Sex Roles

, Volume 52, Issue 3–4, pp 145–151

Gender Role Stereotyping of Parents in Children’s Picture Books: The Invisible Father

Article

DOI: 10.1007/s11199-005-1290-8

Cite this article as:
Anderson, D.A. & Hamilton, M. Sex Roles (2005) 52: 145. doi:10.1007/s11199-005-1290-8

Abstract

Previous studies reveal the reinforcement of gender stereotypes by picture books children read during the formative years. In these books, boys tend to be portrayed as active leaders, and girls as passive followers. Women and girls are under-represented. Men often exhibit career skills, and women perform traditional tasks in the home. Even when careers are nontraditional, personality characteristics and other qualities and behaviors are often stereotypical. Previous researchers emphasized the narrowly defined roles of women and children in picture books. In this study, we focused on the representation of mothers and fathers, and examined whether men are stereotyped as relatively absent or inept parents. A content analysis of the gender roles exhibited in 200 prominent children’s picture books demonstrated that fathers are largely under-represented, and, when they do appear, they are withdrawn and ineffectual parents. Further research could establish whether seriously deficient models of fatherhood in children’s literature affect the incidence of present, caring fathers in society.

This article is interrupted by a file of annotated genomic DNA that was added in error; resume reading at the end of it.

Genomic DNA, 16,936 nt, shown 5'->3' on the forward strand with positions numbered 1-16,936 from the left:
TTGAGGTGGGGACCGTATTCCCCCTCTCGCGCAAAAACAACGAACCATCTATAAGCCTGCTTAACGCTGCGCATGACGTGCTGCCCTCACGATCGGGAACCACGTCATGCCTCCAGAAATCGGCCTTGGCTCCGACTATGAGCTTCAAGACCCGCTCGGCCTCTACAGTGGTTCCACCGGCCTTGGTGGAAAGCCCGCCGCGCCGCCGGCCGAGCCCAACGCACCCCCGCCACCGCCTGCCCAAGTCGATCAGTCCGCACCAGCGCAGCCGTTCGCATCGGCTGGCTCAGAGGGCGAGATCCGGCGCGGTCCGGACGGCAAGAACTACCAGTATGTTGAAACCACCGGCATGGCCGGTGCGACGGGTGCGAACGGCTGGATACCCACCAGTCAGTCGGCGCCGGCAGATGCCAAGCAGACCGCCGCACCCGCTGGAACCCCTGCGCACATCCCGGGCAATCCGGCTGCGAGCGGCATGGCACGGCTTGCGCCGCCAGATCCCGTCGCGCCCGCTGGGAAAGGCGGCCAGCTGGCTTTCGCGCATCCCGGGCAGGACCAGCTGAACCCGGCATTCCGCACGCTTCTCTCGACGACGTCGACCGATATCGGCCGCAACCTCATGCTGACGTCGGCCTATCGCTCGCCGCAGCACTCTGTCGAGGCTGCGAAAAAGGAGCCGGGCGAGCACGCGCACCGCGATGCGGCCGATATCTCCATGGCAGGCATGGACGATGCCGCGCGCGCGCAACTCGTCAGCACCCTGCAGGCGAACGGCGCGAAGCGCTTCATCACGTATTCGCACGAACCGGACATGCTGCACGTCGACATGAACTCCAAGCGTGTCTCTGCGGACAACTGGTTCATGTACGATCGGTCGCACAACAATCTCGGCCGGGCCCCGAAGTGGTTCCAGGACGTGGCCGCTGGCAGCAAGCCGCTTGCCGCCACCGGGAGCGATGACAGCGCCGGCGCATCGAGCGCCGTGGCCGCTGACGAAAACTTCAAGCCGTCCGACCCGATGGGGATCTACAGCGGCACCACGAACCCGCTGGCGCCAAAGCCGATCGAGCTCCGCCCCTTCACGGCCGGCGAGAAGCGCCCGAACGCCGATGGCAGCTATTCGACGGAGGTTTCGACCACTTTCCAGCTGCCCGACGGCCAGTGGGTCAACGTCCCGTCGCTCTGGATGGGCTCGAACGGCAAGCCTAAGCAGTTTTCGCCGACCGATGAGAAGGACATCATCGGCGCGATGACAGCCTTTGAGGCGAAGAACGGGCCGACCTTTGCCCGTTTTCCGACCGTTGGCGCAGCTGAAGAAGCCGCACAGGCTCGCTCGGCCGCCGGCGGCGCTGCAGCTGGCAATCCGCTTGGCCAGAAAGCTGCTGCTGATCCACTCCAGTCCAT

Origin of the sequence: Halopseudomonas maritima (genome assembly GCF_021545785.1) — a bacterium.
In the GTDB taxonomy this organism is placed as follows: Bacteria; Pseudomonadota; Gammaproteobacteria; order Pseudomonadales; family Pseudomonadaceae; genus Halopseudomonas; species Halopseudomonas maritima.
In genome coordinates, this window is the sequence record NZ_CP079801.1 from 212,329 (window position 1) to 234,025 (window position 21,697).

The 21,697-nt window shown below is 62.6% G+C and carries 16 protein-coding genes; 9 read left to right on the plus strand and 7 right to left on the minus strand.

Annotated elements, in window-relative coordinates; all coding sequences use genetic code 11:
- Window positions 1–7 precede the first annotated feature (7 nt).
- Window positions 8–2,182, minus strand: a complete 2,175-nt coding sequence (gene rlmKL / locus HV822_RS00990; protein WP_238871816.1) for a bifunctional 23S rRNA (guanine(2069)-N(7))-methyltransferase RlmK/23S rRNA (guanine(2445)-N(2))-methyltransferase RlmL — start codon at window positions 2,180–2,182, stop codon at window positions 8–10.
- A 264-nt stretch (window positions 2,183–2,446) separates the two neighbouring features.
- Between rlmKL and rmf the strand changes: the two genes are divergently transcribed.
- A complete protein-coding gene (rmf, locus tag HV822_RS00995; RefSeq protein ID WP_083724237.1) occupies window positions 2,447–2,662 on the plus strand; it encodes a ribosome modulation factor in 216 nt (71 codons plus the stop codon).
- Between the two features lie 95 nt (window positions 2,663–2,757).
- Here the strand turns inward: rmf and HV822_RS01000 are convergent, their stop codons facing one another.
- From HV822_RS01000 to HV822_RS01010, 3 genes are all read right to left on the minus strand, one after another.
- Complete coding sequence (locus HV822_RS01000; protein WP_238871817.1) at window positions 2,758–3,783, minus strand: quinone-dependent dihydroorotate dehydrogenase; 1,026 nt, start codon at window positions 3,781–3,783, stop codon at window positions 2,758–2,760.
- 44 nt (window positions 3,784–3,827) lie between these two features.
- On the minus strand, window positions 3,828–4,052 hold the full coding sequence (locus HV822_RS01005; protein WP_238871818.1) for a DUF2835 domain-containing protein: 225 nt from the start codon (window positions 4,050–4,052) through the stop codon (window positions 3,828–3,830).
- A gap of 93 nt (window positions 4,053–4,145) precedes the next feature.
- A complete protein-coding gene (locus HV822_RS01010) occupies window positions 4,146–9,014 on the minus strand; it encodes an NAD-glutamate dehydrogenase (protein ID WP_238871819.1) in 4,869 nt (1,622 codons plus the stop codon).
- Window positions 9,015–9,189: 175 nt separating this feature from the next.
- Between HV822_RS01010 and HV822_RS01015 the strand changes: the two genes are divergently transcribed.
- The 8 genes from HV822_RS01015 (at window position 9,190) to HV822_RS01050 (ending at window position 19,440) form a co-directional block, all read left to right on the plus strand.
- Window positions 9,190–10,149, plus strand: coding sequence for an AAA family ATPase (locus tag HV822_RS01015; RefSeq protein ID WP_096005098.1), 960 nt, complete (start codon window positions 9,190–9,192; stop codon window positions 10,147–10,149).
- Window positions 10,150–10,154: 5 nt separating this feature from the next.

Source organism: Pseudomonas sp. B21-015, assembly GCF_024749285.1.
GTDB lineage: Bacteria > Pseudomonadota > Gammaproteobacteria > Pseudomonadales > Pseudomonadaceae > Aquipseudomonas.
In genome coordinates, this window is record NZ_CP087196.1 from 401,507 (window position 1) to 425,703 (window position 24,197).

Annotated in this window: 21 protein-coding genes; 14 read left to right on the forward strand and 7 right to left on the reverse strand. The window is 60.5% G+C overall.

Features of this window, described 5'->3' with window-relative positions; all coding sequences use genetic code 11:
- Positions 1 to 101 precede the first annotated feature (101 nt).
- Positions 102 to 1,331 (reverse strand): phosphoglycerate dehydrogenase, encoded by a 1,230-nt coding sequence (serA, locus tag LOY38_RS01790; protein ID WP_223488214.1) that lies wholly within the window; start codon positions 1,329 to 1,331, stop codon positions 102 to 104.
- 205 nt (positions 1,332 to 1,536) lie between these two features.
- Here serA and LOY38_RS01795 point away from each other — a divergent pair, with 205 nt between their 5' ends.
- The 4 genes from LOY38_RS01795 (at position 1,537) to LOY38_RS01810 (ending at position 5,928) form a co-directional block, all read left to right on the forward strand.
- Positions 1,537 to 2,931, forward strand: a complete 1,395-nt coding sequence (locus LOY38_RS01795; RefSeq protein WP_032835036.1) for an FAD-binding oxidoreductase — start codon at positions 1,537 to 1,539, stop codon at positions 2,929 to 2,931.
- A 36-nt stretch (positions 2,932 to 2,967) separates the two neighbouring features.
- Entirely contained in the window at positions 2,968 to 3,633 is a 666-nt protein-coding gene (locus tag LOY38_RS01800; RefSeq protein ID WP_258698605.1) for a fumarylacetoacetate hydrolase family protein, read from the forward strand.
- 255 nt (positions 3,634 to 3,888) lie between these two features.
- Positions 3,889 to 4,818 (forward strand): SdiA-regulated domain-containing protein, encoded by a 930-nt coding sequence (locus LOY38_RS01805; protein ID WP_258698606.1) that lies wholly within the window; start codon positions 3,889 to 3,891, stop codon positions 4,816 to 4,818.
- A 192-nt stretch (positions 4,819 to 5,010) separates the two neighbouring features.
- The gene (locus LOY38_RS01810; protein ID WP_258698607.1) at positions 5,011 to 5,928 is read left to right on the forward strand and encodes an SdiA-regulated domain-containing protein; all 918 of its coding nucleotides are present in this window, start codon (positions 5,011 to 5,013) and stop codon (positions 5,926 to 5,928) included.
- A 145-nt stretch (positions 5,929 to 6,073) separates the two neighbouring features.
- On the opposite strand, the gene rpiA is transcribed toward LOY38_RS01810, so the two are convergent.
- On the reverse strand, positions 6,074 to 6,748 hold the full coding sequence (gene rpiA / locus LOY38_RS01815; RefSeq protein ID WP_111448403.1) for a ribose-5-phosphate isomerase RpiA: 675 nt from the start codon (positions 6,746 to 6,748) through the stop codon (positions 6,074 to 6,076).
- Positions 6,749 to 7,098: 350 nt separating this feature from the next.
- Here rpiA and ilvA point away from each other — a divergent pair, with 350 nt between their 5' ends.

Keywords

gender stereotypes parents children’s literature. 

Copyright information

© Springer Science + Business Media, Inc. 2005

Authors and Affiliations

  1. 1.EconomicsCentre CollegeDanville
  2. 2.PsychologyCentre CollegeDanville
  3. 3.Department of PsychologyCentre CollegeDanville

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